The next day the lawmen were riding south with the two outlaws.

Chapter 18


Jesse was unloading the buckboard when Jana approached him. She had been waiting for him and slid out the back door. With glassy eyes Jana barley spoke to him above a whisper, “Cates mom died a few hours ago. She was crossing the road and a large wagon pulled by four horses hit her.” She told him that apparently she had not seen it coming.

He inquired, “Has Cate been told the news yet?” Jana told her that Cate wasn’t home from her meeting at the church. Jesse told her he would wait until they finished eating and he could be with her privately.

“This was going to be a tough conversation. They were not real close but it was still her mom,” he thought. He walked through the kitchen and Mary looked to him for an answer. Jesse told the ladies to do their normal duties and he would tell Cate when it was convenient to talk with her in private.



Ed waited for Suz to return from the pond; once Suz returned to the house he would make sure that he was back to join her as quickly as possible. She looked good as she stepped through the kitchen door; with the glow of a clean face and her long curly hair hanging across her shoulders. His eyes met hers and for some reason he winked and let a small smile form on his face. “I’ll be back shortly Ms. Petz; I think you are beautiful.” He turned and walked out the door with a towel over his shoulder.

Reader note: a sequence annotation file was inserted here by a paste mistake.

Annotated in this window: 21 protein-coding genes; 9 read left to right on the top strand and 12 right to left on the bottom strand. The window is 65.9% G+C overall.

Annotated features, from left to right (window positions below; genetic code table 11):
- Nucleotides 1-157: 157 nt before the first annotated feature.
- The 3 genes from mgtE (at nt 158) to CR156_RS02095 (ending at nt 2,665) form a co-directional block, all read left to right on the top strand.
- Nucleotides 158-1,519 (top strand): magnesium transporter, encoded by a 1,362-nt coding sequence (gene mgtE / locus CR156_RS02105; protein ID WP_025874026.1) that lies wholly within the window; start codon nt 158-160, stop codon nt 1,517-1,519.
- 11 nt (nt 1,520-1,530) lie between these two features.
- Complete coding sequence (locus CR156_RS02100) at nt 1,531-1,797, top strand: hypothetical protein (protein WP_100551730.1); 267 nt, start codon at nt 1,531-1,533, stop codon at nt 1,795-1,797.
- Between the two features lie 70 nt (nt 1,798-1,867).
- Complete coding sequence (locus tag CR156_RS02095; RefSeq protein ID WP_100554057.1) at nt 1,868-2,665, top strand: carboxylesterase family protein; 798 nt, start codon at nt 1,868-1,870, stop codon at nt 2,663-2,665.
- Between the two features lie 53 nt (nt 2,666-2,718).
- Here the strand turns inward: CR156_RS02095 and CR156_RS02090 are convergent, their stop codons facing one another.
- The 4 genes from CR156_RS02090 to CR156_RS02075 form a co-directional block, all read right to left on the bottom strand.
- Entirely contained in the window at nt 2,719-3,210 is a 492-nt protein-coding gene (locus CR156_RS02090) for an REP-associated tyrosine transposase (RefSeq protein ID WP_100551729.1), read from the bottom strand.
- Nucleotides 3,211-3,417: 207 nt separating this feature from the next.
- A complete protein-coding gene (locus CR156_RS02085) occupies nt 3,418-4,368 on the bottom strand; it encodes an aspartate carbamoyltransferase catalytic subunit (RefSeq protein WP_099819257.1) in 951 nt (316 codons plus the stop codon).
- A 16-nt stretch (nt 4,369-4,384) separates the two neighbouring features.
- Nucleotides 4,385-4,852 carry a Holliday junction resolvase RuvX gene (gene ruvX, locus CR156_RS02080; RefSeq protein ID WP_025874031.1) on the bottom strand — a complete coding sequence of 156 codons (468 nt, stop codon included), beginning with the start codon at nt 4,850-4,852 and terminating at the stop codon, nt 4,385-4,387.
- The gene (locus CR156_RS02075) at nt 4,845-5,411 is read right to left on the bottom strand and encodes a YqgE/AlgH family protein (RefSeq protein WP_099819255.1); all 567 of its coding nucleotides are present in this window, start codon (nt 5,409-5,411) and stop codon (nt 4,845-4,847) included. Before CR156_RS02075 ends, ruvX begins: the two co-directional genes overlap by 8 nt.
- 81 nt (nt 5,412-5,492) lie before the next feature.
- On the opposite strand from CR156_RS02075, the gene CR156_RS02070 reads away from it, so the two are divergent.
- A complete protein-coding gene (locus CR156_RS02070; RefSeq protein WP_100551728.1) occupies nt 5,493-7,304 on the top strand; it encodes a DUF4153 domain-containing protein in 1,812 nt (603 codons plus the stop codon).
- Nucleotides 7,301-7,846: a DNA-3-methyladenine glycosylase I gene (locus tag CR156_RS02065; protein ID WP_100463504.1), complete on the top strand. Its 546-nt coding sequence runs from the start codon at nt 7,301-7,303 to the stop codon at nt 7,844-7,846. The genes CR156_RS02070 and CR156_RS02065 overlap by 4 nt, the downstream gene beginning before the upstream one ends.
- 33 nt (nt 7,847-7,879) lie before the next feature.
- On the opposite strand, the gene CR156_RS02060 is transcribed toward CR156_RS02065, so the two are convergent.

She watched him walk away. Her cheeks were warm; had he actually told her she was beautiful? Suz knew she had feelings for Ed but was she ready for the most romantic night of her entire life. Her previous husband had no idea how to be romantic. He was forty-one when they married and wanted a woman to cook and take care of trivial things. Romance to him was a quick bing-Bang-BOOM once a month and then he was snoring a couple minutes later.

She was sitting at the kitchen table when he returned. He had shaved and his hair was combed back. He wasn’t wearing a shirt either and though slightly slender he had good muscle tone, which caused her to tremble from within. He approached her and bent his head down and sweetly put his lips on hers. They lingered a few moments as her heart started to race.



In St. Louis, the evening meal was over and Cate had tucked baby Brad into bed. She was humming as she walked toward Jesse. He took her hand and asked her to take a short walk to get a little fresh air. She told him it sounded good.

They walked out the back door toward their fenced in back yard; where the horses were munching. They talked about a couple things before Jesse commented, “I have some bad news for you Cate.” She looked into his face for a clue but couldn’t recognize a thing from his expression. “Your mom was walking across the street and was run-down by a rig of horses. She died on the street without speaking to the man who tried to rescue her. I’m so sorry.” He reached toward her and pulled her close. Cate told him they weren’t real close but it was making her feel sad knowing she had passed. She let out a cry as Jesse held her close.

After several minutes Cate said, “I will make some arrangements; in fact I may as well purchase half-a-dozen cemetery lots together for future use.” He told her that no one knew the future for sure and somewhere along their distant future or the children’s future the lots would most likely be needed.

It was a sad funeral for Cate and the entire family. Her mom had changed in some ways but had never come to call upon the LORD to repent or ask for forgiveness of her sinfull past life. To Cate’s way of thinking those were important things to be done prior to taking that last earthly breath.